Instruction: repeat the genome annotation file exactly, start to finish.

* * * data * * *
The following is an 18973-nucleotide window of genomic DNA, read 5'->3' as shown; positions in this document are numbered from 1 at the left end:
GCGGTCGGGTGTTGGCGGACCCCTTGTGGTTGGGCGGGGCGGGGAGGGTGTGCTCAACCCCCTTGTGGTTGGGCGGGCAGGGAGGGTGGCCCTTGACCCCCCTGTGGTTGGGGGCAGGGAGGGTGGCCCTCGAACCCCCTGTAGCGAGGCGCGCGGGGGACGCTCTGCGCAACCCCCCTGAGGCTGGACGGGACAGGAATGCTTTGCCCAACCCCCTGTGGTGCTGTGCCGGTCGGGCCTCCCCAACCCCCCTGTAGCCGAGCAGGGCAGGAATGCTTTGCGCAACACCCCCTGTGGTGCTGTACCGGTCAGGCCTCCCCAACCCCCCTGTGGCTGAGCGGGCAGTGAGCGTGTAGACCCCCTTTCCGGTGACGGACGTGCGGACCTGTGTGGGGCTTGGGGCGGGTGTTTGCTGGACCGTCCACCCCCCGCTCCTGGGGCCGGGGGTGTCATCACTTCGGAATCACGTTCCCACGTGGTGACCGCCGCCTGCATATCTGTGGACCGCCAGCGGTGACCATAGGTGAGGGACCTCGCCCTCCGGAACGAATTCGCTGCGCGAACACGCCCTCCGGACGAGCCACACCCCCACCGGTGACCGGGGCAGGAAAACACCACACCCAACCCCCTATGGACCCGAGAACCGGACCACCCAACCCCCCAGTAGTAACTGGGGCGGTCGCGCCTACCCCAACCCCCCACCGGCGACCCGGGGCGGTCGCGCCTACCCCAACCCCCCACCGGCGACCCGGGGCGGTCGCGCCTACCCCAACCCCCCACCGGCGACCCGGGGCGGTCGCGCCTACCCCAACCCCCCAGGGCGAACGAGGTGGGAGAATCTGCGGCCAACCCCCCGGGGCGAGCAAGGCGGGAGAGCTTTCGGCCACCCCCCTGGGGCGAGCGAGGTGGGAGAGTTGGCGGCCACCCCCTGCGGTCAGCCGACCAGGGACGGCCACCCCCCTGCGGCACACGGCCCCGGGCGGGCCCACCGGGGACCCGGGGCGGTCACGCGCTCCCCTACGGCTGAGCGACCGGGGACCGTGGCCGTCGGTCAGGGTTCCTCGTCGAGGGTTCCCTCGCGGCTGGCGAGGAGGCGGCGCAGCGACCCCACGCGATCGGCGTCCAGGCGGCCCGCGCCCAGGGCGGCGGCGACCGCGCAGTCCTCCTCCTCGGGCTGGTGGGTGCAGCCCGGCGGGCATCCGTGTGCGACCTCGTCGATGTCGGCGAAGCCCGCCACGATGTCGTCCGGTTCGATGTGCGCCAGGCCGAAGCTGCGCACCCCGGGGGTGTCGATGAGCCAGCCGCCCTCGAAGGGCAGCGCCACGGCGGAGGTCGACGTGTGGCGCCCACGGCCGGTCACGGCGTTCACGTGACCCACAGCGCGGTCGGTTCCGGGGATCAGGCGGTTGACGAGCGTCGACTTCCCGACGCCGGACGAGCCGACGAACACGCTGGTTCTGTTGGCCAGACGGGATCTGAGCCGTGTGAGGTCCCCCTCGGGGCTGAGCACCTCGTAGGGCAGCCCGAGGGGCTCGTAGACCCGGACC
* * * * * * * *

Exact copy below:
The following is an 18973-nucleotide window of genomic DNA, read 5'->3' as shown; positions in this document are numbered from 1 at the left end:
GCGGTCGGGTGTTGGCGGACCCCTTGTGGTTGGGCGGGGCGGGGAGGGTGTGCTCAACCCCCTTGTGGTTGGGCGGGCAGGGAGGGTGGCCCTTGACCCCCCTGTGGTTGGGGGCAGGGAGGGTGGCCCTCGAACCCCCTGTAGCGAGGCGCGCGGGGGACGCTCTGCGCAACCCCCCTGAGGCTGGACGGGACAGGAATGCTTTGCCCAACCCCCTGTGGTGCTGTGCCGGTCGGGCCTCCCCAACCCCCCTGTAGCCGAGCAGGGCAGGAATGCTTTGCGCAACACCCCCTGTGGTGCTGTACCGGTCAGGCCTCCCCAACCCCCCTGTGGCTGAGCGGGCAGTGAGCGTGTAGACCCCCTTTCCGGTGACGGACGTGCGGACCTGTGTGGGGCTTGGGGCGGGTGTTTGCTGGACCGTCCACCCCCCGCTCCTGGGGCCGGGGGTGTCATCACTTCGGAATCACGTTCCCACGTGGTGACCGCCGCCTGCATATCTGTGGACCGCCAGCGGTGACCATAGGTGAGGGACCTCGCCCTCCGGAACGAATTCGCTGCGCGAACACGCCCTCCGGACGAGCCACACCCCCACCGGTGACCGGGGCAGGAAAACACCACACCCAACCCCCTATGGACCCGAGAACCGGACCACCCAACCCCCCAGTAGTAACTGGGGCGGTCGCGCCTACCCCAACCCCCCACCGGCGACCCGGGGCGGTCGCGCCTACCCCAACCCCCCACCGGCGACCCGGGGCGGTCGCGCCTACCCCAACCCCCCACCGGCGACCCGGGGCGGTCGCGCCTACCCCAACCCCCCAGGGCGAACGAGGTGGGAGAATCTGCGGCCAACCCCCCGGGGCGAGCAAGGCGGGAGAGCTTTCGGCCACCCCCCTGGGGCGAGCGAGGTGGGAGAGTTGGCGGCCACCCCCTGCGGTCAGCCGACCAGGGACGGCCACCCCCCTGCGGCACACGGCCCCGGGCGGGCCCACCGGGGACCCGGGGCGGTCACGCGCTCCCCTACGGCTGAGCGACCGGGGACCGTGGCCGTCGGTCAGGGTTCCTCGTCGAGGGTTCCCTCGCGGCTGGCGAGGAGGCGGCGCAGCGACCCCACGCGATCGGCGTCCAGGCGGCCCGCGCCCAGGGCGGCGGCGACCGCGCAGTCCTCCTCCTCGGGCTGGTGGGTGCAGCCCGGCGGGCATCCGTGTGCGACCTCGTCGATGTCGGCGAAGCCCGCCACGATGTCGTCCGGTTCGATGTGCGCCAGGCCGAAGCTGCGCACCCCGGGGGTGTCGATGAGCCAGCCGCCCTCGAAGGGCAGCGCCACGGCGGAGGTCGACGTGTGGCGCCCACGGCCGGTCACGGCGTTCACGTGACCCACAGCGCGGTCGGTTCCGGGGATCAGGCGGTTGACGAGCGTCGACTTCCCGACGCCGGACGAGCCGACGAACACGCTGGTTCTGTTGGCCAGACGGGATCTGAGCCGTGTGAGGTCCCCCTCGGGGCTGAGCACCTCGTAGGGCAGCCCGAGGGGCTCGTAGACCCGGACC